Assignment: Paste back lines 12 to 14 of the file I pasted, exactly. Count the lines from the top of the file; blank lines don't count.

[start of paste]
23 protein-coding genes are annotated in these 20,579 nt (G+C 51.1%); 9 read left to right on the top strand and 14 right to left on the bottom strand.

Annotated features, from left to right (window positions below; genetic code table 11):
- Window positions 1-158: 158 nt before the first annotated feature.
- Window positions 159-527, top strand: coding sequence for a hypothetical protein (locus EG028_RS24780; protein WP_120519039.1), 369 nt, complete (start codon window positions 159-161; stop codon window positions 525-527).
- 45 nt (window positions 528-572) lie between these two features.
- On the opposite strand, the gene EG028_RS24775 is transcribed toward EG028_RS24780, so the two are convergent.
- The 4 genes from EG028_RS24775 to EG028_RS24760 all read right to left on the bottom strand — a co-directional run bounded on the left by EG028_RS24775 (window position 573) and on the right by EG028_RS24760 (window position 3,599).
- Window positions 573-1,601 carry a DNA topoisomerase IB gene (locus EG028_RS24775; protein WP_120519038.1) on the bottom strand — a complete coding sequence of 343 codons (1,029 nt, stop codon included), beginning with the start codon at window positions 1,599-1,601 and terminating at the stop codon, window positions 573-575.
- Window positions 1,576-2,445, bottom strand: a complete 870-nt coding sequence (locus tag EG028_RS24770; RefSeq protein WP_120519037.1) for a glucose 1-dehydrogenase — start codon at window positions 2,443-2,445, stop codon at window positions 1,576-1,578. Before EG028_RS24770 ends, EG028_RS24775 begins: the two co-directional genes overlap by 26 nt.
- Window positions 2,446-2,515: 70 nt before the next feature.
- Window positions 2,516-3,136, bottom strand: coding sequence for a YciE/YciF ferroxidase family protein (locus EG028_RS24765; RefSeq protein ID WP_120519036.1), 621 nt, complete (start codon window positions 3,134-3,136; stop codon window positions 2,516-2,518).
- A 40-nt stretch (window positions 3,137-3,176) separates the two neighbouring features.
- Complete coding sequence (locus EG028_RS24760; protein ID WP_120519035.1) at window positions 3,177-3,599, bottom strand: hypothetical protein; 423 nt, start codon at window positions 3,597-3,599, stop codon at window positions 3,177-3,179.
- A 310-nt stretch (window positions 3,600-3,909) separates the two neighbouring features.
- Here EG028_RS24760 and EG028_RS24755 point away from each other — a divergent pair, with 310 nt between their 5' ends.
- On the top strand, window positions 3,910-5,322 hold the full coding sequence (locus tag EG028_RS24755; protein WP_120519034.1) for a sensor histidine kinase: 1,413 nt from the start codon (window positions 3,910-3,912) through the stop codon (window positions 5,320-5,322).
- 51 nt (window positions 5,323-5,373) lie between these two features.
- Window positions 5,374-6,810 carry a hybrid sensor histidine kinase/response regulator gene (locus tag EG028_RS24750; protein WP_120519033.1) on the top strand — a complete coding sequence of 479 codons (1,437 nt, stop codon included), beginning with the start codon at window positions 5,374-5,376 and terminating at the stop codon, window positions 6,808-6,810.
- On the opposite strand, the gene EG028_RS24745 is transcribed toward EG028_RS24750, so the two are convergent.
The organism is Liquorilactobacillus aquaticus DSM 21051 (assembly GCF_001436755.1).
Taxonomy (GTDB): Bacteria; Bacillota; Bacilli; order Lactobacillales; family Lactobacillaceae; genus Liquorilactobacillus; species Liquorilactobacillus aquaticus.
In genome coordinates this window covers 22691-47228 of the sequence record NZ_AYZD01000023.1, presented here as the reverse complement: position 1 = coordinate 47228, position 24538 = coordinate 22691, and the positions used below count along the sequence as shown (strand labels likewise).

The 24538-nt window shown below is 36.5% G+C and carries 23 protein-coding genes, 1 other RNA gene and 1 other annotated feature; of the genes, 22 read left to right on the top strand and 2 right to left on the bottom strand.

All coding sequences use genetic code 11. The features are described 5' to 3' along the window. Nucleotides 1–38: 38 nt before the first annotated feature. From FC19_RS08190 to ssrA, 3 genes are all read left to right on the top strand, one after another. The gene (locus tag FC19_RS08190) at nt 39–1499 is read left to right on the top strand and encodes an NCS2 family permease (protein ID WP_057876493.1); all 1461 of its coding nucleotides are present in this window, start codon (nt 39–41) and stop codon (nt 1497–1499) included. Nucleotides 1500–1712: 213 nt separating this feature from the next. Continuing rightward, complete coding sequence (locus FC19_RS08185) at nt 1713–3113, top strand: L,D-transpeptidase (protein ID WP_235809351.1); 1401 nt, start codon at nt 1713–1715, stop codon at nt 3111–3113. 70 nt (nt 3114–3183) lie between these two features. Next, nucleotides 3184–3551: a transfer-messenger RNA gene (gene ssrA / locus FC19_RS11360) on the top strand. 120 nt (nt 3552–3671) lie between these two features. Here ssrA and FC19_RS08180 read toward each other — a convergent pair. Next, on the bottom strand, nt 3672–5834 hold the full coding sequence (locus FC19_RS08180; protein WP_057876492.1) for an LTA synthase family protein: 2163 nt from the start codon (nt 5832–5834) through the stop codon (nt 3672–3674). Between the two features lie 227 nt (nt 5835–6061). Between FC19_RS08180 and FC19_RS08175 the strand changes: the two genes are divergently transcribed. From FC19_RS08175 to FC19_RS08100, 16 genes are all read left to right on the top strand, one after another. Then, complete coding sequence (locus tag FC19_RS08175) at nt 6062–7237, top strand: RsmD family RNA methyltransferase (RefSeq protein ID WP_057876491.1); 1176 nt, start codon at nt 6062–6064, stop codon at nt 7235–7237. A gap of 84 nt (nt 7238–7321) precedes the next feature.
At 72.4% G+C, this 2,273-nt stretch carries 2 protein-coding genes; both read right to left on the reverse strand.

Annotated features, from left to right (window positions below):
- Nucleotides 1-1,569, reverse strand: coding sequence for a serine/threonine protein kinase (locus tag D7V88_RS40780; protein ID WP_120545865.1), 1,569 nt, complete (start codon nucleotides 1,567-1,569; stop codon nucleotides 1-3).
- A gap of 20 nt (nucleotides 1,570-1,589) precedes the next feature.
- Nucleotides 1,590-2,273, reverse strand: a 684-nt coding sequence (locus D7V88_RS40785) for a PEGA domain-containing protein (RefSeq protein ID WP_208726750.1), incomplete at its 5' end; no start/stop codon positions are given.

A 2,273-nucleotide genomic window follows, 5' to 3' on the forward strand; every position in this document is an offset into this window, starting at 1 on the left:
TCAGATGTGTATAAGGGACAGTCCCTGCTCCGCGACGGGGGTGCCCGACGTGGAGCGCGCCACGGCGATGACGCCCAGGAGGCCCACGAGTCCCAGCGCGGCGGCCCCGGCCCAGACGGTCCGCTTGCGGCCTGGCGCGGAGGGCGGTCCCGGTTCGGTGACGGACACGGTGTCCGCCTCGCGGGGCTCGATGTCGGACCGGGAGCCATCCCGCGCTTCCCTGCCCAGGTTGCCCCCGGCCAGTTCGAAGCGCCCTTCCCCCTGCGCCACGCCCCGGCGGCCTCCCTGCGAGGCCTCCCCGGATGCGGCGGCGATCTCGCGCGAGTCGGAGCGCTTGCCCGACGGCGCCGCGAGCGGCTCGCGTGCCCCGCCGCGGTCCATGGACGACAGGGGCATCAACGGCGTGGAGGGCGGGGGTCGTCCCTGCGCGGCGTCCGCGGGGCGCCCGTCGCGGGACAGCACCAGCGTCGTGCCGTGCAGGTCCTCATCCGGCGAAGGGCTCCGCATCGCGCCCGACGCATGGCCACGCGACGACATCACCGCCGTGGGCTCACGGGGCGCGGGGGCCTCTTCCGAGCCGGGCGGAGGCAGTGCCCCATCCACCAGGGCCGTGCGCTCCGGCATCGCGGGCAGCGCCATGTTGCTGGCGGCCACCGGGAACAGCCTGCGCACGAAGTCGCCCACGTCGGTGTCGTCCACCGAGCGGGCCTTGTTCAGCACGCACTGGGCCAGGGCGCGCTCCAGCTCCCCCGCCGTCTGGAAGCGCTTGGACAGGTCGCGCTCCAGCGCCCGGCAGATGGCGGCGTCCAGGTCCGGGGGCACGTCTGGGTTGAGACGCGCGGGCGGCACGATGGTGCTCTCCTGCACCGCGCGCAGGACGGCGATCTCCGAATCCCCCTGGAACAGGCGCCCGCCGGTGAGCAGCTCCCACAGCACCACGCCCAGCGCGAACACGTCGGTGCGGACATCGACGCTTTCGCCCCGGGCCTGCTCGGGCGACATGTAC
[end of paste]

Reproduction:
- A 40-nt stretch (window positions 3,137-3,176) separates the two neighbouring features.
- Complete coding sequence (locus EG028_RS24760; protein ID WP_120519035.1) at window positions 3,177-3,599, bottom strand: hypothetical protein; 423 nt, start codon at window positions 3,597-3,599, stop codon at window positions 3,177-3,179.
- A 310-nt stretch (window positions 3,600-3,909) separates the two neighbouring features.